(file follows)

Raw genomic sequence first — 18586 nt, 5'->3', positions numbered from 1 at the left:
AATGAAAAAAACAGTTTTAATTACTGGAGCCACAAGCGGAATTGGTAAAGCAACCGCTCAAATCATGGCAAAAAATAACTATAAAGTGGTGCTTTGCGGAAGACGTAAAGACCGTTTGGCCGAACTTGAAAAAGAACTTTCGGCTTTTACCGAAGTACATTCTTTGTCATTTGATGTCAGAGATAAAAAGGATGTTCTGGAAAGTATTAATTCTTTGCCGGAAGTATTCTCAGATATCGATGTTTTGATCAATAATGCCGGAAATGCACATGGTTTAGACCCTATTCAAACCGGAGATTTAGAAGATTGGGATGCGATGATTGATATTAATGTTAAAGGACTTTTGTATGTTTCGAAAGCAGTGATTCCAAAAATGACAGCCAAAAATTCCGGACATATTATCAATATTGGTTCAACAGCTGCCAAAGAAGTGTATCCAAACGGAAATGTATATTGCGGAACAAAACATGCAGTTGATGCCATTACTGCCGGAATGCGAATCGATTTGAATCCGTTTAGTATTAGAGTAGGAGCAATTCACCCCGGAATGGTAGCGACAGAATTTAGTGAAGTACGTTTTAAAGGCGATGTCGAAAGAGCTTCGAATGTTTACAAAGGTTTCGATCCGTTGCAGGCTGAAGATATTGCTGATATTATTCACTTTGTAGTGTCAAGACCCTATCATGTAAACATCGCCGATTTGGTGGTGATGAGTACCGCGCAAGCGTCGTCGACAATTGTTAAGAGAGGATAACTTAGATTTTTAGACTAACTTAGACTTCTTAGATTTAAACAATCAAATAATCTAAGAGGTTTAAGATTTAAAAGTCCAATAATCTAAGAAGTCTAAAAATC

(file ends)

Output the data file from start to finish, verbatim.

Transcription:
Raw genomic sequence first — 18586 nt, 5'->3', positions numbered from 1 at the left:
AATGAAAAAAACAGTTTTAATTACTGGAGCCACAAGCGGAATTGGTAAAGCAACCGCTCAAATCATGGCAAAAAATAACTATAAAGTGGTGCTTTGCGGAAGACGTAAAGACCGTTTGGCCGAACTTGAAAAAGAACTTTCGGCTTTTACCGAAGTACATTCTTTGTCATTTGATGTCAGAGATAAAAAGGATGTTCTGGAAAGTATTAATTCTTTGCCGGAAGTATTCTCAGATATCGATGTTTTGATCAATAATGCCGGAAATGCACATGGTTTAGACCCTATTCAAACCGGAGATTTAGAAGATTGGGATGCGATGATTGATATTAATGTTAAAGGACTTTTGTATGTTTCGAAAGCAGTGATTCCAAAAATGACAGCCAAAAATTCCGGACATATTATCAATATTGGTTCAACAGCTGCCAAAGAAGTGTATCCAAACGGAAATGTATATTGCGGAACAAAACATGCAGTTGATGCCATTACTGCCGGAATGCGAATCGATTTGAATCCGTTTAGTATTAGAGTAGGAGCAATTCACCCCGGAATGGTAGCGACAGAATTTAGTGAAGTACGTTTTAAAGGCGATGTCGAAAGAGCTTCGAATGTTTACAAAGGTTTCGATCCGTTGCAGGCTGAAGATATTGCTGATATTATTCACTTTGTAGTGTCAAGACCCTATCATGTAAACATCGCCGATTTGGTGGTGATGAGTACCGCGCAAGCGTCGTCGACAATTGTTAAGAGAGGATAACTTAGATTTTTAGACTAACTTAGACTTCTTAGATTTAAACAATCAAATAATCTAAGAGGTTTAAGATTTAAAAGTCCAATAATCTAAGAAGTCTAAAAATC